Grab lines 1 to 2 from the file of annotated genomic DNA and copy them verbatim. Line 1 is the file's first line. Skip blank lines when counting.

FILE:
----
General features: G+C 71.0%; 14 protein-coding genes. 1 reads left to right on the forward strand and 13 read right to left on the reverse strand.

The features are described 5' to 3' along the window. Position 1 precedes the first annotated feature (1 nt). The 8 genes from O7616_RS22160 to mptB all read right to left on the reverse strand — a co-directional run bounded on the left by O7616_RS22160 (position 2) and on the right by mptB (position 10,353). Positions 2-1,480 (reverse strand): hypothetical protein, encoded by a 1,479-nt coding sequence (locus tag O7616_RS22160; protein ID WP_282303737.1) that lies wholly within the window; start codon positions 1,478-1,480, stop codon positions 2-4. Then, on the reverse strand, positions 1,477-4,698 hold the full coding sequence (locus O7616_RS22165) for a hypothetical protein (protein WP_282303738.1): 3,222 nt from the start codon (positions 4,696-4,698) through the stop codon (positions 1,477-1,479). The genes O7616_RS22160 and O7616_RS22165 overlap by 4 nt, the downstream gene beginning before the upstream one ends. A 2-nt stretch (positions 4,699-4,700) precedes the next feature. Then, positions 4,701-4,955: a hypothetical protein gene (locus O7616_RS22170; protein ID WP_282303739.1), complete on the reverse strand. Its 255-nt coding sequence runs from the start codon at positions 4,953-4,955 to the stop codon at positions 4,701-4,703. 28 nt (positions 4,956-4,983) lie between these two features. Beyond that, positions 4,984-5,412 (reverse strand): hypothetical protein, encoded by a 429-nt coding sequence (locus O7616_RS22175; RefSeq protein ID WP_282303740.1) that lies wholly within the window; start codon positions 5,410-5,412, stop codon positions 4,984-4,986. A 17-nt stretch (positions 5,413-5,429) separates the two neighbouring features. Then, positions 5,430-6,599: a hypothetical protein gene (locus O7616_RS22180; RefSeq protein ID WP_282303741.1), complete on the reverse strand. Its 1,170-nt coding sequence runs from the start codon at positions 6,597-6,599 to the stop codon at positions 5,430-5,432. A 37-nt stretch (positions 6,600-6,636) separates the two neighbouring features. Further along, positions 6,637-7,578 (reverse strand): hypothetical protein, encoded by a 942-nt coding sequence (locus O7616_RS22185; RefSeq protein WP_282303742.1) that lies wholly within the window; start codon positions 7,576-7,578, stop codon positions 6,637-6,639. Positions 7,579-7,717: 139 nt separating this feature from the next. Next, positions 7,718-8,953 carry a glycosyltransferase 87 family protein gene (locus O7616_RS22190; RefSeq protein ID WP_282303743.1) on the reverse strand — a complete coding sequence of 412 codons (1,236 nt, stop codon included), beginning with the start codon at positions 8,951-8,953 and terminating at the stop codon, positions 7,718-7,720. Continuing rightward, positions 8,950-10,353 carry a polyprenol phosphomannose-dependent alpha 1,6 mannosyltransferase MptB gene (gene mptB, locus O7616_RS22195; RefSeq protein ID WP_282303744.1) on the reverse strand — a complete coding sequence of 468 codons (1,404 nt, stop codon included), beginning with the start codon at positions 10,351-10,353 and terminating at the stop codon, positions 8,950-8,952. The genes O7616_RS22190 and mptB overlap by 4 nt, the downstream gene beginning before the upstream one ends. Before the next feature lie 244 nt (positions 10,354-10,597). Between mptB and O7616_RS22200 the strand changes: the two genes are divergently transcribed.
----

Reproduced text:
General features: G+C 71.0%; 14 protein-coding genes. 1 reads left to right on the forward strand and 13 read right to left on the reverse strand.

The features are described 5' to 3' along the window. Position 1 precedes the first annotated feature (1 nt). The 8 genes from O7616_RS22160 to mptB all read right to left on the reverse strand — a co-directional run bounded on the left by O7616_RS22160 (position 2) and on the right by mptB (position 10,353). Positions 2-1,480 (reverse strand): hypothetical protein, encoded by a 1,479-nt coding sequence (locus tag O7616_RS22160; protein ID WP_282303737.1) that lies wholly within the window; start codon positions 1,478-1,480, stop codon positions 2-4. Then, on the reverse strand, positions 1,477-4,698 hold the full coding sequence (locus O7616_RS22165) for a hypothetical protein (protein WP_282303738.1): 3,222 nt from the start codon (positions 4,696-4,698) through the stop codon (positions 1,477-1,479). The genes O7616_RS22160 and O7616_RS22165 overlap by 4 nt, the downstream gene beginning before the upstream one ends. A 2-nt stretch (positions 4,699-4,700) precedes the next feature. Then, positions 4,701-4,955: a hypothetical protein gene (locus O7616_RS22170; protein ID WP_282303739.1), complete on the reverse strand. Its 255-nt coding sequence runs from the start codon at positions 4,953-4,955 to the stop codon at positions 4,701-4,703. 28 nt (positions 4,956-4,983) lie between these two features. Beyond that, positions 4,984-5,412 (reverse strand): hypothetical protein, encoded by a 429-nt coding sequence (locus O7616_RS22175; RefSeq protein ID WP_282303740.1) that lies wholly within the window; start codon positions 5,410-5,412, stop codon positions 4,984-4,986. A 17-nt stretch (positions 5,413-5,429) separates the two neighbouring features. Then, positions 5,430-6,599: a hypothetical protein gene (locus O7616_RS22180; RefSeq protein ID WP_282303741.1), complete on the reverse strand. Its 1,170-nt coding sequence runs from the start codon at positions 6,597-6,599 to the stop codon at positions 5,430-5,432. A 37-nt stretch (positions 6,600-6,636) separates the two neighbouring features. Further along, positions 6,637-7,578 (reverse strand): hypothetical protein, encoded by a 942-nt coding sequence (locus O7616_RS22185; RefSeq protein WP_282303742.1) that lies wholly within the window; start codon positions 7,576-7,578, stop codon positions 6,637-6,639. Positions 7,579-7,717: 139 nt separating this feature from the next. Next, positions 7,718-8,953 carry a glycosyltransferase 87 family protein gene (locus O7616_RS22190; RefSeq protein ID WP_282303743.1) on the reverse strand — a complete coding sequence of 412 codons (1,236 nt, stop codon included), beginning with the start codon at positions 8,951-8,953 and terminating at the stop codon, positions 7,718-7,720. Continuing rightward, positions 8,950-10,353 carry a polyprenol phosphomannose-dependent alpha 1,6 mannosyltransferase MptB gene (gene mptB, locus O7616_RS22195; RefSeq protein ID WP_282303744.1) on the reverse strand — a complete coding sequence of 468 codons (1,404 nt, stop codon included), beginning with the start codon at positions 10,351-10,353 and terminating at the stop codon, positions 8,950-8,952. The genes O7616_RS22190 and mptB overlap by 4 nt, the downstream gene beginning before the upstream one ends. Before the next feature lie 244 nt (positions 10,354-10,597). Between mptB and O7616_RS22200 the strand changes: the two genes are divergently transcribed.